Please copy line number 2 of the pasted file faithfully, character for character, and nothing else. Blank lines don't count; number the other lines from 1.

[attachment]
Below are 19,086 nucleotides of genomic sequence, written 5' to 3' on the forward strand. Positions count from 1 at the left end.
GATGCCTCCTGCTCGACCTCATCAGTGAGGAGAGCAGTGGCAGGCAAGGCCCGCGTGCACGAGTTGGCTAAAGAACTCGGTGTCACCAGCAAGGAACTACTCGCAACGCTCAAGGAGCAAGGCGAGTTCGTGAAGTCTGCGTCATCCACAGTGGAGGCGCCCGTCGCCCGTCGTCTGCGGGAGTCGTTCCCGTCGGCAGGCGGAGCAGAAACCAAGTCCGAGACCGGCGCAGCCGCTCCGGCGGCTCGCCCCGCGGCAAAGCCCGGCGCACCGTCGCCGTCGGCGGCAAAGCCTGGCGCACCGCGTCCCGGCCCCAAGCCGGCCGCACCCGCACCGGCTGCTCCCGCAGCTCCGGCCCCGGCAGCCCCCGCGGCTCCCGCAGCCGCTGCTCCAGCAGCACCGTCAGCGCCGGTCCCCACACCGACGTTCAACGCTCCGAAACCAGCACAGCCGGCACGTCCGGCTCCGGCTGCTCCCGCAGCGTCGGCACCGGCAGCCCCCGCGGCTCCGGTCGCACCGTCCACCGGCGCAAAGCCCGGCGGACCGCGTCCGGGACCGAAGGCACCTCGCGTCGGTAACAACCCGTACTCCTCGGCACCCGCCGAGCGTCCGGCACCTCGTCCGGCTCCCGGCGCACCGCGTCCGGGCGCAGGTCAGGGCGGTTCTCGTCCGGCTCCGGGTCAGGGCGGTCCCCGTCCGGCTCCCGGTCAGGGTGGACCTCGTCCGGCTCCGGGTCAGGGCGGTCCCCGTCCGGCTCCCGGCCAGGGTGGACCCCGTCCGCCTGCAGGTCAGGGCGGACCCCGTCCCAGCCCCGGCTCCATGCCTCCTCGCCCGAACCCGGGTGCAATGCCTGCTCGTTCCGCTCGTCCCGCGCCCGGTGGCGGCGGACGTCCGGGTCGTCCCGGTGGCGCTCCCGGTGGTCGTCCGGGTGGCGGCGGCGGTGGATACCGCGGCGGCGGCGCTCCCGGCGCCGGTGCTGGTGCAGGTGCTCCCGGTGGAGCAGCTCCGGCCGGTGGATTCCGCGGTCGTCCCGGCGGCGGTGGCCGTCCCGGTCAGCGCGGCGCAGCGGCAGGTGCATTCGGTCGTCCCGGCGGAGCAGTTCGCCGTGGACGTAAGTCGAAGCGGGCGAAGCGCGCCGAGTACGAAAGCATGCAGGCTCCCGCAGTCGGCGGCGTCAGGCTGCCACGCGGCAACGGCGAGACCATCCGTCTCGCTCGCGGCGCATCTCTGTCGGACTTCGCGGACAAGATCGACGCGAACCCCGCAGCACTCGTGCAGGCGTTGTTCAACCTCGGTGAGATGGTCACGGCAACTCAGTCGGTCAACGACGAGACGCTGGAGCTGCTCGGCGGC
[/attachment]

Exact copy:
GATGCCTCCTGCTCGACCTCATCAGTGAGGAGAGCAGTGGCAGGCAAGGCCCGCGTGCACGAGTTGGCTAAAGAACTCGGTGTCACCAGCAAGGAACTACTCGCAACGCTCAAGGAGCAAGGCGAGTTCGTGAAGTCTGCGTCATCCACAGTGGAGGCGCCCGTCGCCCGTCGTCTGCGGGAGTCGTTCCCGTCGGCAGGCGGAGCAGAAACCAAGTCCGAGACCGGCGCAGCCGCTCCGGCGGCTCGCCCCGCGGCAAAGCCCGGCGCACCGTCGCCGTCGGCGGCAAAGCCTGGCGCACCGCGTCCCGGCCCCAAGCCGGCCGCACCCGCACCGGCTGCTCCCGCAGCTCCGGCCCCGGCAGCCCCCGCGGCTCCCGCAGCCGCTGCTCCAGCAGCACCGTCAGCGCCGGTCCCCACACCGACGTTCAACGCTCCGAAACCAGCACAGCCGGCACGTCCGGCTCCGGCTGCTCCCGCAGCGTCGGCACCGGCAGCCCCCGCGGCTCCGGTCGCACCGTCCACCGGCGCAAAGCCCGGCGGACCGCGTCCGGGACCGAAGGCACCTCGCGTCGGTAACAACCCGTACTCCTCGGCACCCGCCGAGCGTCCGGCACCTCGTCCGGCTCCCGGCGCACCGCGTCCGGGCGCAGGTCAGGGCGGTTCTCGTCCGGCTCCGGGTCAGGGCGGTCCCCGTCCGGCTCCCGGTCAGGGTGGACCTCGTCCGGCTCCGGGTCAGGGCGGTCCCCGTCCGGCTCCCGGCCAGGGTGGACCCCGTCCGCCTGCAGGTCAGGGCGGACCCCGTCCCAGCCCCGGCTCCATGCCTCCTCGCCCGAACCCGGGTGCAATGCCTGCTCGTTCCGCTCGTCCCGCGCCCGGTGGCGGCGGACGTCCGGGTCGTCCCGGTGGCGCTCCCGGTGGTCGTCCGGGTGGCGGCGGCGGTGGATACCGCGGCGGCGGCGCTCCCGGCGCCGGTGCTGGTGCAGGTGCTCCCGGTGGAGCAGCTCCGGCCGGTGGATTCCGCGGTCGTCCCGGCGGCGGTGGCCGTCCCGGTCAGCGCGGCGCAGCGGCAGGTGCATTCGGTCGTCCCGGCGGAGCAGTTCGCCGTGGACGTAAGTCGAAGCGGGCGAAGCGCGCCGAGTACGAAAGCATGCAGGCTCCCGCAGTCGGCGGCGTCAGGCTGCCACGCGGCAACGGCGAGACCATCCGTCTCGCTCGCGGCGCATCTCTGTCGGACTTCGCGGACAAGATCGACGCGAACCCCGCAGCACTCGTGCAGGCGTTGTTCAACCTCGGTGAGATGGTCACGGCAACTCAGTCGGTCAACGACGAGACGCTGGAGCTGCTCGGCGGC